[Show abstract][Hide abstract] ABSTRACT: The extracellular matrix macromolecule laminin-5 (Ln-5) is converted by matrix metalloproteinases (MMP) MT1-MMP and MMP-2 into a migration-promoting substrate in vitro. We now report that cleavage of Ln-5 by MT1-MMP occurs in vivo and affects epithelial tissue organization and probably Ln-5 turnover. In MT1-MMP knockout (KO) mice, the kidneys showed increased levels of total Ln-5 gamma2 subunit, but significantly reduced amounts of gamma2', an amino-terminal truncated proteolytic form of gamma2. The kidney tubular epithelia of KO animals were poorly differentiated, a phenotype reminiscent of human congenital mixed hypoplastic/dysplastic disorders. To establish a better link between Ln-5 proteolytic cleavage and epithelial morphology, MT1-MMP expression was reconstituted by transfection of MT1-MMP into a Ln-5 positive, MT1-MMP deficient epithelial cell line. MT1-MMP transfectants demonstrated increased levels of processed Ln-5 gamma2 chain and enhanced spreading on Ln-5, but not fibronectin. Recombinant MT1-MMP cleaved gamma2 constructs in vitro at a known in vivo gamma2 gamma2' processing site. These results strongly indicate that Ln-5 is a physiological substrate of MT1-MMP in vivo. Proteolytic processing of gamma2 subunit by MT1-MMP may influence Ln-5 turnover in epithelial basement membranes and affect epithelial morphogenesis.
[Show abstract][Hide abstract] ABSTRACT: Proteolytic cleavage of extracellular matrix (ECM) proteins by matrix metalloproteinases and/or conformational changes unmask "cryptic" sites and liberate fragments with biological activities that are not observed in the intact molecule. Cryptic sites and fragments of ECM macromolecules have been implicated in many events governed by cell-ECM interactions, such as migration, invasion, adhesion and differentiation. The unmasking of cryptic sites is a tightly controlled process, reflecting the importance of cryptic ECM functions. This review summarizes and evaluates the current developments regarding cryptic regulatory ECM signals found as ECM-tethered protein epitopes or fragments.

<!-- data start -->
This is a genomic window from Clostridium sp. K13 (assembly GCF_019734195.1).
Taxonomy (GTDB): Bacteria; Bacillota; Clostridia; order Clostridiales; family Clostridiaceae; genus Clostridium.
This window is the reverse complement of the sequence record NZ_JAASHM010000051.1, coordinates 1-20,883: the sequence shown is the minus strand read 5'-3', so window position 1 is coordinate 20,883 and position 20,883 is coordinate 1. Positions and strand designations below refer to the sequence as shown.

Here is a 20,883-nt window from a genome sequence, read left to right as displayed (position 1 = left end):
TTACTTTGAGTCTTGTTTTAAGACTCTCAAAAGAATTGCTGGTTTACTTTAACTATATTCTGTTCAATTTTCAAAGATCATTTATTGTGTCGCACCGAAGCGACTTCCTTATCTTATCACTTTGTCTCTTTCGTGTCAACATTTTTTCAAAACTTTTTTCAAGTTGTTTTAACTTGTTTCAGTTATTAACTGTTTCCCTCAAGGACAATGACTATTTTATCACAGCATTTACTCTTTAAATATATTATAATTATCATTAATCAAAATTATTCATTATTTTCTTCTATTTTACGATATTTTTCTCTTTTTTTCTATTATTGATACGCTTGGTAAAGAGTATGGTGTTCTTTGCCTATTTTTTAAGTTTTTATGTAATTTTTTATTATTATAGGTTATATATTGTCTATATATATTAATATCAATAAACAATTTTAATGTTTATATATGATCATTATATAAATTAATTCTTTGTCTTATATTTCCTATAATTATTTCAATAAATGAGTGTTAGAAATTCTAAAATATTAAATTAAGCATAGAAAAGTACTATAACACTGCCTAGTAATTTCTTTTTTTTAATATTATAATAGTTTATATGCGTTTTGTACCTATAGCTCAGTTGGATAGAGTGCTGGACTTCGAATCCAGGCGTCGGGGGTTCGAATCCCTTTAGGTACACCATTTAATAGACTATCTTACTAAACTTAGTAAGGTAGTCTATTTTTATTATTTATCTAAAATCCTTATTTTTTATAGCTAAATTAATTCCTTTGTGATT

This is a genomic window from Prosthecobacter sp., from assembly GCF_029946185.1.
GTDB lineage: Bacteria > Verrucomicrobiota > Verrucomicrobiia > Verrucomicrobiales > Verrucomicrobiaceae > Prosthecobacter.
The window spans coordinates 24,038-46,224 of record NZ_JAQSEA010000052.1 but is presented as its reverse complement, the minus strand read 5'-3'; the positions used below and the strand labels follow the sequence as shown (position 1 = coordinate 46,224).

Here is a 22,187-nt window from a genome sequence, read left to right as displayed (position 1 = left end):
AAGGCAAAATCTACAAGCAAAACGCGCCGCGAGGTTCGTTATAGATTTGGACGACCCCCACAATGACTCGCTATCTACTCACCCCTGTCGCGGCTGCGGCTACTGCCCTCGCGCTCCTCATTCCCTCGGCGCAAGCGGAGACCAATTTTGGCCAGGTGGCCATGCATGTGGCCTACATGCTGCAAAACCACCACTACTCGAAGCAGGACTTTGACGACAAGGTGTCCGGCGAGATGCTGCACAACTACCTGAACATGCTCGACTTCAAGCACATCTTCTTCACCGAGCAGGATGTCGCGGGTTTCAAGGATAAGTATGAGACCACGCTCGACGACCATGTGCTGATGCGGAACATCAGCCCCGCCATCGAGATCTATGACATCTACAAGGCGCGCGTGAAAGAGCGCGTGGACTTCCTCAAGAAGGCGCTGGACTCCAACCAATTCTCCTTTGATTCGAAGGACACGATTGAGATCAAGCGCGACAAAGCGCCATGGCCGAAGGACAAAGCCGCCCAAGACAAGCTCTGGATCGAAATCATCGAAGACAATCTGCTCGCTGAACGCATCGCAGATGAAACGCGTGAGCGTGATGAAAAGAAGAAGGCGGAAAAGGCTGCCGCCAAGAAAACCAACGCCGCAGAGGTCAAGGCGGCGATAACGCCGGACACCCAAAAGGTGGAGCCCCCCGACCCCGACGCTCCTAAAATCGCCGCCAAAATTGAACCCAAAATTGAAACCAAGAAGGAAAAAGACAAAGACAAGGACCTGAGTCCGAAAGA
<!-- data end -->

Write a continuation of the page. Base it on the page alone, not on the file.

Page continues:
No preview · Article · Aug 2003 · Trends in Cell Biology
[Show abstract][Hide abstract] ABSTRACT: Extracellular matrix (ECM) fragments or cryptic sites unmasked by proteinases have been postulated to affect tissue remodeling and cancer progression. Therefore, the elucidation of their identities and functions is of great interest. Here, we show that matrix metalloproteinases (MMPs) generate a domain (DIII) from the ECM macromolecule laminin-5. Binding of a recombinant DIII fragment to epidermal growth factor receptor stimulates downstream signaling (mitogen-activated protein kinase), MMP-2 gene expression, and cell migration. Appearance of this cryptic ECM ligand in remodeling mammary gland coincides with MMP-mediated involution in wild-type mice, but not in tissue inhibitor of metalloproteinase 3 (TIMP-3)-deficient mice, supporting physiological regulation of DIII liberation. These findings indicate that ECM cues may operate via direct stimulation of receptor tyrosine kinases in tissue remodeling, and possibly cancer invasion.
Preview · Article · May 2003 · The Journal of Cell Biology
[Show abstract][Hide abstract] ABSTRACT: Laminins are a family of extracellular matrix glycoproteins involved in cell adhesion and migration. A major obstacle to understanding their structure-function relationships is the lack of small laminin domains capable of replicating integrin-binding, cell-adhesive, and migratory functions of the intact molecule. Here, we show that the recombinant LG3 (rLG3) module (26 kDa) of laminin-5 (Ln-5) alpha(3) chain replicated key Ln-5 activities. rLG3 but not rLG1 or rLG2 supported cell adhesion and migration of at least two distinct cell lines, in an integrin alpha(3)beta(1)-dependent manner. Cell adhesion to rLG3 was regulated by divalent cations and accompanied by cell spreading and tyrosine phosphorylation of FAK focal adhesion kinase. The integrin binding activity of rLG3 was confirmed by rLG3 affinity chromatography of detergent cell lysates, which resulted in specific purification of integrin alpha(3)beta(1). To our knowledge, this is the first report directly demonstrating that a recombinant laminin LG module is an active domain capable of supporting integrin-dependent cell adhesion and migration.
No preview · Article · Sep 2001 · Journal of Biological Chemistry